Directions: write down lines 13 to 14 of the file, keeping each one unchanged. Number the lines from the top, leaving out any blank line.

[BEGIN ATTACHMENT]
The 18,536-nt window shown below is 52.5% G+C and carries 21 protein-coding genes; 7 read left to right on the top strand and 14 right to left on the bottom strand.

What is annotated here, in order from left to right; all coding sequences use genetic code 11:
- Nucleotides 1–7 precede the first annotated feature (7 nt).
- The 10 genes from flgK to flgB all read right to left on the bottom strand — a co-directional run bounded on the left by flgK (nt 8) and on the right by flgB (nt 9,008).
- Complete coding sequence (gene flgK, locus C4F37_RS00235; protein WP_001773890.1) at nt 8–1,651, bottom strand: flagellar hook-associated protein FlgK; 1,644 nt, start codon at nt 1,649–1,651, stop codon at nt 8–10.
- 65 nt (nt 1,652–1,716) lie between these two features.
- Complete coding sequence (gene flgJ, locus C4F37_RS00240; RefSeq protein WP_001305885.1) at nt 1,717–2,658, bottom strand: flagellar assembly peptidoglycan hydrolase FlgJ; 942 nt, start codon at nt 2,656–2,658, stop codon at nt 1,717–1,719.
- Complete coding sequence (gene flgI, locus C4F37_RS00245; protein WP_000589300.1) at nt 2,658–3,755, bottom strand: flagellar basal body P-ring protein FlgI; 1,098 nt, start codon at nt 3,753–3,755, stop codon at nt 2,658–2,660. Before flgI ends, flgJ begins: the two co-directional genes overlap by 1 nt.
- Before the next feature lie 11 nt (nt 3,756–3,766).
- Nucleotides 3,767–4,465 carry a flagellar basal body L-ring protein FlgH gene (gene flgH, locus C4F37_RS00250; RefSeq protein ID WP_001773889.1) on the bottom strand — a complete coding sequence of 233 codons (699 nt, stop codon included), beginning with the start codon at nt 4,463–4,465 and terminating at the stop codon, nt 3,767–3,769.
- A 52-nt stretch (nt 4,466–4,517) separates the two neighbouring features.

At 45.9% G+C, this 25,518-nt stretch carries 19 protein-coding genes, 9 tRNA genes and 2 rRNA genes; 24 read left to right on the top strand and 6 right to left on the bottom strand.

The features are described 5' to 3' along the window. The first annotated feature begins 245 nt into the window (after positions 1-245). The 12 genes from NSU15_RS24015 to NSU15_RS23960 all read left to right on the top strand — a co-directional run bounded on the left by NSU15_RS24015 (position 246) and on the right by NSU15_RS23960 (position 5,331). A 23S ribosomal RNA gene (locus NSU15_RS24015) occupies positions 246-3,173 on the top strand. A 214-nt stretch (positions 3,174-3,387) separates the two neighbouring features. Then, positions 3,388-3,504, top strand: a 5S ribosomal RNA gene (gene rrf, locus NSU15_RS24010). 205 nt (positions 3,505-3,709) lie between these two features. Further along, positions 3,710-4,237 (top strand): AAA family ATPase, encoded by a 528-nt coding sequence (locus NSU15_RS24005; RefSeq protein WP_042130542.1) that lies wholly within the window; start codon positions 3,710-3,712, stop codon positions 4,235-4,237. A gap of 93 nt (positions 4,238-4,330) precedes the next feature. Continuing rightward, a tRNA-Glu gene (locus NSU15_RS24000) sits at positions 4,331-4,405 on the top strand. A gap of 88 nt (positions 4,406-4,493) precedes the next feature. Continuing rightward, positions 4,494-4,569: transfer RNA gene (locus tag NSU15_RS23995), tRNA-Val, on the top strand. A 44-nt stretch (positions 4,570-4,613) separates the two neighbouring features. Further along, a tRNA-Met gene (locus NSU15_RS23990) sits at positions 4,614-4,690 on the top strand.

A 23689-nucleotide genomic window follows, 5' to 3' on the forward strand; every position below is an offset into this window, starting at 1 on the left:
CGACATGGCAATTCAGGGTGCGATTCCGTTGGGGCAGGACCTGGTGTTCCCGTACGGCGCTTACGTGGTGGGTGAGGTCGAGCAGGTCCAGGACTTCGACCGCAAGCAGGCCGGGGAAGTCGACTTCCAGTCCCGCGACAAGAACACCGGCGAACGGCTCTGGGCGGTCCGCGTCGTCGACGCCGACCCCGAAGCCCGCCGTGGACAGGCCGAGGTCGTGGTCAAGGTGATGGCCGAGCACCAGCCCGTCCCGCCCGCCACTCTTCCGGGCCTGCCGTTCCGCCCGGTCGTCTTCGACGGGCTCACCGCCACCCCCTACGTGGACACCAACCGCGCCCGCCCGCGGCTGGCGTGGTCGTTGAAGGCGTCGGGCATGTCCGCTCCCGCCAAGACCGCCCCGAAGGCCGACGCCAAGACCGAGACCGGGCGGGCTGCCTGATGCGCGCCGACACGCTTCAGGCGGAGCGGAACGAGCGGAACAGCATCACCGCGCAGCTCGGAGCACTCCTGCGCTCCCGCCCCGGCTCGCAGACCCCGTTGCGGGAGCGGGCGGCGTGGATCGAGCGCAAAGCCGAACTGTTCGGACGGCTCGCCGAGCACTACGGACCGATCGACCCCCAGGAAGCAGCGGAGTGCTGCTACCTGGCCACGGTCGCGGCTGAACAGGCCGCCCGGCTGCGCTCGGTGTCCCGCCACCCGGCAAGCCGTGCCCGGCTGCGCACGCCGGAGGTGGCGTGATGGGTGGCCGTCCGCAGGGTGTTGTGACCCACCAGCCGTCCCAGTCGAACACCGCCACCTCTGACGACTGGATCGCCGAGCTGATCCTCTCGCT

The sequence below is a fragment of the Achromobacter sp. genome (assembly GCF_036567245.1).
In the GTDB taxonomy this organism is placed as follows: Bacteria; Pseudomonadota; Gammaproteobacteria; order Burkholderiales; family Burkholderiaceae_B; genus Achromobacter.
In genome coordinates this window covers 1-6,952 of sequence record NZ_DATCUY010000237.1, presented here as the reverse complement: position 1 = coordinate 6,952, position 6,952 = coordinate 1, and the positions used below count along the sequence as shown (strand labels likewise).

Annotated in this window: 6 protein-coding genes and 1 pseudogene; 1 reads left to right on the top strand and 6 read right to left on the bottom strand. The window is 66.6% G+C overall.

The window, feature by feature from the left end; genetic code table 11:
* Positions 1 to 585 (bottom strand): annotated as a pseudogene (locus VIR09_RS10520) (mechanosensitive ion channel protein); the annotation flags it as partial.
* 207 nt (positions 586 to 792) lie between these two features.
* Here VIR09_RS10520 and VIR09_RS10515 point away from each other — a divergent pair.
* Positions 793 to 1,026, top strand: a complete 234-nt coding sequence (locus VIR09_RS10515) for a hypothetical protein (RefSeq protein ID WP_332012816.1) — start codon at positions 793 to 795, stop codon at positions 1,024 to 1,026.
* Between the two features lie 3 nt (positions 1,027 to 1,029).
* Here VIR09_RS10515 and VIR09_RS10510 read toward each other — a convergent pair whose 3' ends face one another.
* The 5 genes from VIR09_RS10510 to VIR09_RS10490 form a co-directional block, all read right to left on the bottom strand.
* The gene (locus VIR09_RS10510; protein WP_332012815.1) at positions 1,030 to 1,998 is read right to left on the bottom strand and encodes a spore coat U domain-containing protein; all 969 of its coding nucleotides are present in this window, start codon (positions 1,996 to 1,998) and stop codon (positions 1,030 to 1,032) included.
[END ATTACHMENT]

The features are described 5' to 3' along the window. The first annotated feature begins 245 nt into the window (after positions 1-245). The 12 genes from NSU15_RS24015 to NSU15_RS23960 all read left to right on the top strand — a co-directional run bounded on the left by NSU15_RS24015 (position 246) and on the right by NSU15_RS23960 (position 5,331). A 23S ribosomal RNA gene (locus NSU15_RS24015) occupies positions 246-3,173 on the top strand. A 214-nt stretch (positions 3,174-3,387) separates the two neighbouring features. Then, positions 3,388-3,504, top strand: a 5S ribosomal RNA gene (gene rrf, locus NSU15_RS24010). 205 nt (positions 3,505-3,709) lie between these two features. Further along, positions 3,710-4,237 (top strand): AAA family ATPase, encoded by a 528-nt coding sequence (locus NSU15_RS24005; RefSeq protein WP_042130542.1) that lies wholly within the window; start codon positions 3,710-3,712, stop codon positions 4,235-4,237. A gap of 93 nt (positions 4,238-4,330) precedes the next feature. Continuing rightward, a tRNA-Glu gene (locus NSU15_RS24000) sits at positions 4,331-4,405 on the top strand. A gap of 88 nt (positions 4,406-4,493) precedes the next feature. Continuing rightward, positions 4,494-4,569: transfer RNA gene (locus tag NSU15_RS23995), tRNA-Val, on the top strand. A 44-nt stretch (positions 4,570-4,613) separates the two neighbouring features. Further along, a tRNA-Met gene (locus NSU15_RS23990) sits at positions 4,614-4,690 on the top strand.

A 23689-nucleotide genomic window follows, 5' to 3' on the forward strand; every position below is an offset into this window, starting at 1 on the left: